Industry heavyweights and union leaders say port reforms will eliminate corruption, ease the suffering of Nigerians, bring down prices, encourage exports and bolster revenue of the country. They say the country is currently losing billions of dollars needlessly due to inaction on measures that would cost the country little or nothing.
This comes in wake of stockpile of containers causing serious congestion due to the closure of access roads for repairs, even as lack of cargo scanners has forced the Nigeria Customs Service (NCS) to resort to physical examination. These, combined, have led some importers to seek solace in neighbouring ports.
Chairman, Nigerian Shippers Association (Lagos chapter), Jonathan Nichol, recently revealed that importers have lost over N15 trillion to the coronavirus pandemic, which has limited importation and forced a lot of factories to shut down.
Further revelations were made to NATIONAL ECONOMY yesterday by the Chapter Chair, National Association of Government Approved Freight Forwarders (NAGAFF), Dr. Segun Musa, and the Chairman of Apapa Branch of the Manufacturers Association of Nigeria, Engineer Frank Onyebu.
Dr. Musa disclosed that the extant port facilities were built in 1917 with the necessary facilities when the pressure on the port was far less than it is at the moment; he said most of the facilities are already moribund, and infrastructure are absent.
He said it behooves government to open up the sector, remove it from the exclusive list to all interested parties to participate by formulating policies that will encourage investors that want to invest in ports development, in lighter terminal investment that can open the economy elsewhere.
“Investors are interested in investing in ports but the federal government is not licensing them after series of applications,” he said.
He added that in order to alleviate the current situation at the port, government can tackle it in phases of short term, medium term and long term.
He said in the short term, the federal government should remove unnecessary security agencies within the port corridor that are only creating nuisance and exacerbating the situation. He added that government should embrace technology to drive the reception of vehicles.
According to him, “if one is bringing in exports, the agents can liaise with the ports, the ports will issue entry permits, once you get your entry permits, you can forward it to your phone, which can be forwarded to your transporter, the vehicle can start coming with the exports.” He said the same methodology can be applied when you are bringing out imports from the ports, where your terminal delivery order (TDO) can be issued as software into your phone as the agent; you then forward the code to your transporter to pick up your container.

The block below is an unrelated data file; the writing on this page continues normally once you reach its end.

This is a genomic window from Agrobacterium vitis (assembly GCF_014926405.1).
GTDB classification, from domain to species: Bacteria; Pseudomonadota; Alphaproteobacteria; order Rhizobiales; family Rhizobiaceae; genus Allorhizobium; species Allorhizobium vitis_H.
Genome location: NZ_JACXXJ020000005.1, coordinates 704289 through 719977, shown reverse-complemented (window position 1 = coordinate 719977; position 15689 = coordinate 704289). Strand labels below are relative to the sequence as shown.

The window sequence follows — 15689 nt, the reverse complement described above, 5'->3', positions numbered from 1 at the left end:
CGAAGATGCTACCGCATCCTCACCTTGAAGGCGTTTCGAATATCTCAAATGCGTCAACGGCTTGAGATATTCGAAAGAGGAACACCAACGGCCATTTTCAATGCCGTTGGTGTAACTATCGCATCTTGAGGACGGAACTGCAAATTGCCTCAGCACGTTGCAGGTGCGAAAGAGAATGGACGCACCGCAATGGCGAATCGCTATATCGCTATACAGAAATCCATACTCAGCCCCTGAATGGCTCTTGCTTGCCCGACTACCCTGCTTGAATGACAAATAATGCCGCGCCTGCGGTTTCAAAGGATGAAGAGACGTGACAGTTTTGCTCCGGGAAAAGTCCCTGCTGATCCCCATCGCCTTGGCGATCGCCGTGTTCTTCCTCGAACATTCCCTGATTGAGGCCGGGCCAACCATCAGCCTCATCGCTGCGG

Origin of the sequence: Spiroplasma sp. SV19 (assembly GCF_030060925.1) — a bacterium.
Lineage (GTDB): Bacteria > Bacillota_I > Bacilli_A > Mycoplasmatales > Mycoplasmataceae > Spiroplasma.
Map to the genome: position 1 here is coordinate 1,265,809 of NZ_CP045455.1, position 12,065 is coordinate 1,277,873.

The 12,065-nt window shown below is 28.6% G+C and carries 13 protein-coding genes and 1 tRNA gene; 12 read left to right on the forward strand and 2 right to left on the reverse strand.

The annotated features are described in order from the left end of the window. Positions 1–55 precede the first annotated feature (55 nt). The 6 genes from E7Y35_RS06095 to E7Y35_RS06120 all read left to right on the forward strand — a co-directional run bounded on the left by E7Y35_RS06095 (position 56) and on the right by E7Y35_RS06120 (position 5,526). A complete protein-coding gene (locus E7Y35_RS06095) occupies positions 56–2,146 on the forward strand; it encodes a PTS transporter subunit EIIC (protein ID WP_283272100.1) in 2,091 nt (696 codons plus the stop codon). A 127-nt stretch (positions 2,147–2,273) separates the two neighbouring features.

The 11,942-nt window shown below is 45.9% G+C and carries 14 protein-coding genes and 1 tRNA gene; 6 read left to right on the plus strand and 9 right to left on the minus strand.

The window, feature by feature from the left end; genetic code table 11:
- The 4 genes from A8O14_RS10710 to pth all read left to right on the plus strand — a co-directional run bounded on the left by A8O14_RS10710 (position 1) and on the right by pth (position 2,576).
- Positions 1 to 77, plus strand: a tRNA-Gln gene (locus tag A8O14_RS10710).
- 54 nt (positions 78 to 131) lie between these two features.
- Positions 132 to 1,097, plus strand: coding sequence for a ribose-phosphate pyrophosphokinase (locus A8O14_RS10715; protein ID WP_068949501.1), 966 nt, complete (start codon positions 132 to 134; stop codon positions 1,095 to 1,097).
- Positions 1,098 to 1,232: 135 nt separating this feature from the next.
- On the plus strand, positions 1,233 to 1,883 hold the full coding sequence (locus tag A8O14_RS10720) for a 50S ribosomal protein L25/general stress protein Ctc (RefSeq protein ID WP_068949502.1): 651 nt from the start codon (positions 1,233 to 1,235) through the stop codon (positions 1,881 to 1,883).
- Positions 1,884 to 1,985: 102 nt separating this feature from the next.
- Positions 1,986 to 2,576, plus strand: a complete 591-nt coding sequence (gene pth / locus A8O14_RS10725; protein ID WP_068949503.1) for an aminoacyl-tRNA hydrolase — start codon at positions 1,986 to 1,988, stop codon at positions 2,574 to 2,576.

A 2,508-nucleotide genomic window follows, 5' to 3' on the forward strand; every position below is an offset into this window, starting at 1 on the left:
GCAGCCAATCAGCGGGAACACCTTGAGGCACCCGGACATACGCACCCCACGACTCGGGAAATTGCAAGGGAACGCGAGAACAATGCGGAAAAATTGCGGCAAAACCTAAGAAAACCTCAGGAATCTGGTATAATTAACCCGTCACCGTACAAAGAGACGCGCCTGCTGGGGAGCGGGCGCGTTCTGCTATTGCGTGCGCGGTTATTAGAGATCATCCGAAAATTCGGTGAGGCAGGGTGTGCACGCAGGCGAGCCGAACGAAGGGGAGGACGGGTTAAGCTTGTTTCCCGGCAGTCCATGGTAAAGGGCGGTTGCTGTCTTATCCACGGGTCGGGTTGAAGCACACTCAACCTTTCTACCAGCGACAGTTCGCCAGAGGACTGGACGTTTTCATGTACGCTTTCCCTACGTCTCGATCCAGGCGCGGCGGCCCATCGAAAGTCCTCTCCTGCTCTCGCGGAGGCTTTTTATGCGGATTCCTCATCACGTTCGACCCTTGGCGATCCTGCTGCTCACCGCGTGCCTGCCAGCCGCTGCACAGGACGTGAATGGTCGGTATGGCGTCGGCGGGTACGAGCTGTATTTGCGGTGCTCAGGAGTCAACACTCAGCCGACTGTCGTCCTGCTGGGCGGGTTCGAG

He said government does not have to create parking space for trailers; that can be private sector driven.
Musa said the medium term approach is for the federal government to start licensing private investors to invest in lighter terminals and seaport development. He added that it will enable them to get in touch with local and foreign partners, as well as banks to start investing.
In the long term, according to him, the corridor must be railed. He said the private sector must be involved; the government does not need to borrow money from abroad to get these things done.
On his part, Engineer Frank Onyebu said the major problem bedeviling the ports is corruption in the system. He said the commissions and individuals saddled with the authority to manage the ports are working in their own interests.
He said in the medium term, the government needs to put the rail lines into use, and to build more to divert trailers attraction from the Apapa Port.
He said the inefficiency of our ports system discourages Nigeria’s landlocked neighbours from using Nigeria’s ports, which could generate revenue for the country.
He stressed that Nigeria needs to diversify its ports locations to other parts of the country such as Warri and Calabar, adding that the private sector must be brought in to achieve its many targets.